• Lipids - fatty acids are the amphipathic building block for lipids. They incorporate a long EVEN amount of Carbons with the necessary Hydrogens and on the end there is an acidic carboxyl group. The words saturated, unsaturated, and polyunsaturated refer to hydrogen saturation of the molecule
- Triglycerides are a glycerol and three fatty acids, which store energy compactly. This is the fat molecule, and it is overall non polar since the polar oxygens are encased
Thursday, August 25, 2016
- Phospholipids are a glycerol, 2 fatty acids, and a phosphate. These form cell membranes
- Steroids are highly lipid soluble and are chemical messengers. They building block is cholesterol, so they are rings as opposed to a chain
• Proteins- built of amino acids. These are an amino group, joined with a carboxyl group, and any of the ‘R’ residual molecules. Amino acid built molecules are referred to as peptides. The distinction has to do with the size. Proteins are around at least 50 amino acids. Proteins have 3D complexity, and these levels of structure are as follows:
- Primary is the pattern of amino acids, how many and in what order - Secondary is the general group of related sequences form what regular shape. An example is the alpha helix, or spiral that hydrogen bonds form in DNA We also discuss several other topics like What were the trustees rules for georgia colonists?
- Tertiary is the secondary structure folded onto itself due to R-group interactions - Quantary/Quaternary comes when multiple polypeptides are intertwined • Proteins have many different functions for our cells
• Denaturing happens when proteins are altered in shape due to environmental change without disrupting the existing covalent bonds. Weaker bonds might be altered, which changes the secondary and tertiary structures. Temperature, ionic concentration, and pH change can denature
• Degrading happens when the primary structure is disrupted, so the covalent bonds are broken or altered from some chemical reaction that came from environmental change We also discuss several other topics like How do different attitudes about women’s rights influence politics?
Thursday, August 25, 2016
• In regard to DNA (the genetic protein), Exons are the expressed sections of our genetic material, while Introns are the sections of the code that are spliced out of the mRNA copy because they are not needed for the coding of that particular protein. Splicing allows for a single section of the same copied mRNA to code for several different proteins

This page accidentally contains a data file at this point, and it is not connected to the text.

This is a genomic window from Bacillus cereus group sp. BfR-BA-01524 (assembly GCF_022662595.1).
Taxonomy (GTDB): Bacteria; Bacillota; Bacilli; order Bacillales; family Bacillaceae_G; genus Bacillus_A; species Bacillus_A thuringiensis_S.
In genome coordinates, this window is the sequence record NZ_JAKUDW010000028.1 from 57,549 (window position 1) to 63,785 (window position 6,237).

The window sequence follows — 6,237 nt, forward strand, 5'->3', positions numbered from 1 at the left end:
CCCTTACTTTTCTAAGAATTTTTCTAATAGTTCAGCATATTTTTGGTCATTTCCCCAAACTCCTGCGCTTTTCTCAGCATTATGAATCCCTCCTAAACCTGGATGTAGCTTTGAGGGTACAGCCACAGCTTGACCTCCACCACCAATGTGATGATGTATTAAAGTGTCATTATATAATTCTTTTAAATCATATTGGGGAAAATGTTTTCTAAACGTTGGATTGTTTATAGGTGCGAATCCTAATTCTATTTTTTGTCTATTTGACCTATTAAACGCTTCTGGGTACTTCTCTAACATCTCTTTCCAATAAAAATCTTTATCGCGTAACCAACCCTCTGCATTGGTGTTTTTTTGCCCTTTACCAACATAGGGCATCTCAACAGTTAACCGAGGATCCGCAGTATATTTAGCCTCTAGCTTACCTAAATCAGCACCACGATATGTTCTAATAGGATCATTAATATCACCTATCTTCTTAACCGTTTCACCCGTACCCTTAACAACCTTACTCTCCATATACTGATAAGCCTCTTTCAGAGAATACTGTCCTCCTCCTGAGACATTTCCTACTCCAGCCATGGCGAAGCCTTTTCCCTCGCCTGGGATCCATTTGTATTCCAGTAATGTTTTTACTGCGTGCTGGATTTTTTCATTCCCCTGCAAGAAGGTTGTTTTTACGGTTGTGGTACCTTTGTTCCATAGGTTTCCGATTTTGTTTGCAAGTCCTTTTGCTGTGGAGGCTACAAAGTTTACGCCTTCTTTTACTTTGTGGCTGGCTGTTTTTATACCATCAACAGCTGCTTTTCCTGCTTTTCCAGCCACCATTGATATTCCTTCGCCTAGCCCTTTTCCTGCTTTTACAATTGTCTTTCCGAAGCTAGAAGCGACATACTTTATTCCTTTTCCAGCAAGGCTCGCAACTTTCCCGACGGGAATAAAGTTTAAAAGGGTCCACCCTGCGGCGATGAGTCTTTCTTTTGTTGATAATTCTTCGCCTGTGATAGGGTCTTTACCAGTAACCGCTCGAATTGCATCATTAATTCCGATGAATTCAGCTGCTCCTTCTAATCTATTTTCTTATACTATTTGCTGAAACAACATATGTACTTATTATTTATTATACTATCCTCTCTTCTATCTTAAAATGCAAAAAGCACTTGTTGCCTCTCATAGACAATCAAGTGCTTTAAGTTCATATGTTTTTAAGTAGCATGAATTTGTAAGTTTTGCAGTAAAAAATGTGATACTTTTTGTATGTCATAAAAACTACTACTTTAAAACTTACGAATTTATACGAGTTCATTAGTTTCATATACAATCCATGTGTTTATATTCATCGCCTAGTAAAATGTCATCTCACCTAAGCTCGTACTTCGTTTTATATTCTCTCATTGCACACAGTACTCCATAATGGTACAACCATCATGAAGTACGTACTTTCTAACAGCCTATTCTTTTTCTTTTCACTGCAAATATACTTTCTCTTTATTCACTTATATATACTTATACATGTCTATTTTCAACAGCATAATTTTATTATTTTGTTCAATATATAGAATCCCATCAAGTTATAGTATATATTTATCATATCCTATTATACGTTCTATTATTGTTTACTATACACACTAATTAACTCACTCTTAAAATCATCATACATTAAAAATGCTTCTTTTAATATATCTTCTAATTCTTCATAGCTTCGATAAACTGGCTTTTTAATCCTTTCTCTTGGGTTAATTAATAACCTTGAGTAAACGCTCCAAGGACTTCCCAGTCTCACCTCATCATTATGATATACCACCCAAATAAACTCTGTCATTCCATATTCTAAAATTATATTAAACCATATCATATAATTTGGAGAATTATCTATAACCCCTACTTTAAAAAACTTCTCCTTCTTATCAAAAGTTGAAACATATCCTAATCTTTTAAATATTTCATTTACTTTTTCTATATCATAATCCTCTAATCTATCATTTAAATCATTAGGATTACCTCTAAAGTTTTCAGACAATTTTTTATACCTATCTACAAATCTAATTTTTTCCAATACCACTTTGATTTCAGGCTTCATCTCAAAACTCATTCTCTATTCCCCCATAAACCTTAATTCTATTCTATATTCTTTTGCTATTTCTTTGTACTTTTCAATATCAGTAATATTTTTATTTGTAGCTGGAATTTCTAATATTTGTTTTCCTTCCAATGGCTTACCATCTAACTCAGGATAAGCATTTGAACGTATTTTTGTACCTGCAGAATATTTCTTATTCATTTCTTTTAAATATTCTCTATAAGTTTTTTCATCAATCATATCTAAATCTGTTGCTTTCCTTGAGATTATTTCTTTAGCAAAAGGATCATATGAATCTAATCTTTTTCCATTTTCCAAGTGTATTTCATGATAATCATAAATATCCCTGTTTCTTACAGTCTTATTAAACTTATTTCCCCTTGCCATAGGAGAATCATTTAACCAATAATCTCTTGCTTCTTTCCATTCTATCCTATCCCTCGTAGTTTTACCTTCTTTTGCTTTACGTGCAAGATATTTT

• Transcriptional Control occurs when enzymes prevent or catalyze making mRNA copies of the DNA
• Translational Control occurs when enzymes prevent or catalyze protein synthesis from the existing mRNA copies
• The folding of proteins is crucial to their function. Sometimes the folding happens automatically after formation, and sometimes helper proteins have to hold parts in place. The correct environmental conditions are important for proper protein shape and function
• Enzymes have no direct effect on a reaction, they only affect speed • Concentration dictates direction and rate of reversible reactions
• Binding of a ligand is due to the shape and charge distribution that the correct protein folding allows for. The area where it attaches is called a Binding Site. Changes in the environment alters the binding site and therefore can inhibit or allow attachment of a ligand. The important characteristics of binding sites are the following:
- Affinity - measure of how readily the bond between the ligand and binding site is made and how long it lasts
- Specificity - exactness in shape and size
- Competition - how many different ligands can readily bind to the site - Saturation - how much of a particular ligand is available for the site